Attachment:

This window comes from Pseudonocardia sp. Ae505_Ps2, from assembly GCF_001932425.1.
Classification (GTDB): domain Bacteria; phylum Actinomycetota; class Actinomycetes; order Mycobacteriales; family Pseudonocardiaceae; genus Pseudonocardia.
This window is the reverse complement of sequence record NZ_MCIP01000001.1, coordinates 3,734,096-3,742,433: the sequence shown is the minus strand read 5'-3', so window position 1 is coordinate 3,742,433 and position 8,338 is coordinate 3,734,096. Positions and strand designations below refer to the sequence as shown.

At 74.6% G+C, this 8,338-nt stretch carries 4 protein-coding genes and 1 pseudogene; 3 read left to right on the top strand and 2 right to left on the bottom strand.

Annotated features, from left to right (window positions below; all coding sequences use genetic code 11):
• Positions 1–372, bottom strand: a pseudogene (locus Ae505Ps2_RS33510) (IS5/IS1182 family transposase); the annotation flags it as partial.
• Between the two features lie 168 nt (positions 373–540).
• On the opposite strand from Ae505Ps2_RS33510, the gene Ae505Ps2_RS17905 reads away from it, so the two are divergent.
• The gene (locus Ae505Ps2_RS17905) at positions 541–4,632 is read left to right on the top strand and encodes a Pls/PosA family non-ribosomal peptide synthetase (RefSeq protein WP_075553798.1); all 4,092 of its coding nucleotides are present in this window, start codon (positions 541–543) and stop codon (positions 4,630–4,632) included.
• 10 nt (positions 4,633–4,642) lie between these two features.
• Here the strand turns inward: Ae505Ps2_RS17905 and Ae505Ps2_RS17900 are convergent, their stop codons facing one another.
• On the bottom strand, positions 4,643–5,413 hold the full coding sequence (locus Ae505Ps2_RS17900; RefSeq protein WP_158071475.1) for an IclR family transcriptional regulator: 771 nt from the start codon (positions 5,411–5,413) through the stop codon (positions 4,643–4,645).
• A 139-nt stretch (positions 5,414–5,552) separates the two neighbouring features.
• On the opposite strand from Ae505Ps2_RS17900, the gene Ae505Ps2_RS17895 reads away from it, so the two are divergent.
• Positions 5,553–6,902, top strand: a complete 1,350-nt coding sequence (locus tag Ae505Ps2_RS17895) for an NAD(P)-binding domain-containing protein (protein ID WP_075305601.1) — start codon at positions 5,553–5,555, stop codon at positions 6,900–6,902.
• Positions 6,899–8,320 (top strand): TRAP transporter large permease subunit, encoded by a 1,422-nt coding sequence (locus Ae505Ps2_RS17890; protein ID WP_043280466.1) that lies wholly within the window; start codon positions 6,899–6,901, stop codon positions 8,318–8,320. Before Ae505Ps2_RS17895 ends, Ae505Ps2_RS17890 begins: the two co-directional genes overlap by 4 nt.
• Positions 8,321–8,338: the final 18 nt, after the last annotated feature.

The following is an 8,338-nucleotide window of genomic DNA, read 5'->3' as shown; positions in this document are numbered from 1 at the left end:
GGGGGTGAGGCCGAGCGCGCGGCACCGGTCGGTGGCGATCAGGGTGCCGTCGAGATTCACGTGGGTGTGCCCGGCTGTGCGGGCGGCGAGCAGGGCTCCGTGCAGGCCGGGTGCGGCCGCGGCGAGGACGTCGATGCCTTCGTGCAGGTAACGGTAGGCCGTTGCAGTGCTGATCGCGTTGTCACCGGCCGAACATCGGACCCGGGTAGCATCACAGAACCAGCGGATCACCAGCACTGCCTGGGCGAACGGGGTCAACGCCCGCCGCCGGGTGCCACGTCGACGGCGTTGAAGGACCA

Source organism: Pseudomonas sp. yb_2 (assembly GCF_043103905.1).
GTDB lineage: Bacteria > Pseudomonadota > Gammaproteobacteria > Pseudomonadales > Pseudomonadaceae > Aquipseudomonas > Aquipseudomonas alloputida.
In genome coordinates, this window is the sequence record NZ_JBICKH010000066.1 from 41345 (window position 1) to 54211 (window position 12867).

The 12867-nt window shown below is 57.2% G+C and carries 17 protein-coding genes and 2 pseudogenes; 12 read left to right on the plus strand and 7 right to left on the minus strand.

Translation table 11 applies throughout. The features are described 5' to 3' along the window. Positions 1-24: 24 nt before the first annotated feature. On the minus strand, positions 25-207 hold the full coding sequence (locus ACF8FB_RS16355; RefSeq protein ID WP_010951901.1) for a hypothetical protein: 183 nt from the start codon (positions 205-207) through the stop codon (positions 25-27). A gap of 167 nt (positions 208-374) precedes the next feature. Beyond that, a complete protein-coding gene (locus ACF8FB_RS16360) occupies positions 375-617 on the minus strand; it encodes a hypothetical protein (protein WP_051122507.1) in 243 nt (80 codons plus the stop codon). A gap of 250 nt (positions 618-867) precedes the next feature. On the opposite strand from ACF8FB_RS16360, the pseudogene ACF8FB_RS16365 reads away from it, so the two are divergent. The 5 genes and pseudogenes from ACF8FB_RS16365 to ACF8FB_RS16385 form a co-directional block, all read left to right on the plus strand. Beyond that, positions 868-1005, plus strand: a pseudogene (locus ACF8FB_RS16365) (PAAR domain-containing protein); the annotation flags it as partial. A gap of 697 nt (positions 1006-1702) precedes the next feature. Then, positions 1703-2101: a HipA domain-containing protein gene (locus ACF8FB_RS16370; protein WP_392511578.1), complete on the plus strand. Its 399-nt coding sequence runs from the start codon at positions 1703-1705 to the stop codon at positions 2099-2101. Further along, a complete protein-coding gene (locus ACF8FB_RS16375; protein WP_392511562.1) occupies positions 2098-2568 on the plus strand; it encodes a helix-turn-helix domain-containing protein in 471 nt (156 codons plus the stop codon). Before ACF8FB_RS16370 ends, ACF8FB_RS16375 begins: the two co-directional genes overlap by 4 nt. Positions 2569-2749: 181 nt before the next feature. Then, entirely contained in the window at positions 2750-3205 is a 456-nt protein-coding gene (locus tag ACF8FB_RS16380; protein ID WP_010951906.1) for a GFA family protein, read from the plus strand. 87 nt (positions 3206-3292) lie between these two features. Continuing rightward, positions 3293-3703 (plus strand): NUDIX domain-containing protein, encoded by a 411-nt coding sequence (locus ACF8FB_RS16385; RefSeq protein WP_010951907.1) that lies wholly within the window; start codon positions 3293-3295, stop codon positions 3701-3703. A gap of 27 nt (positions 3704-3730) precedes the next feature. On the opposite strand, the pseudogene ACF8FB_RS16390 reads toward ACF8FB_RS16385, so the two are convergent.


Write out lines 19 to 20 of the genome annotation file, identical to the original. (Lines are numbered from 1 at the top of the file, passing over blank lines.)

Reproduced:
GGGGGTGAGGCCGAGCGCGCGGCACCGGTCGGTGGCGATCAGGGTGCCGTCGAGATTCACGTGGGTGTGCCCGGCTGTGCGGGCGGCGAGCAGGGCTCCGTGCAGGCCGGGTGCGGCCGCGGCGAGGACGTCGATGCCTTCGTGCAGGTAACGGTAGGCCGTTGCAGTGCTGATCGCGTTGTCACCGGCCGAACATCGGACCCGGGTAGCATCACAGAACCAGCGGATCACCAGCACTGCCTGGGCGAACGGGGTCAACGCCCGCCGCCGGGTGCCACGTCGACGGCGTTGAAGGACCA

Source organism: Pseudomonas sp. yb_2 (assembly GCF_043103905.1).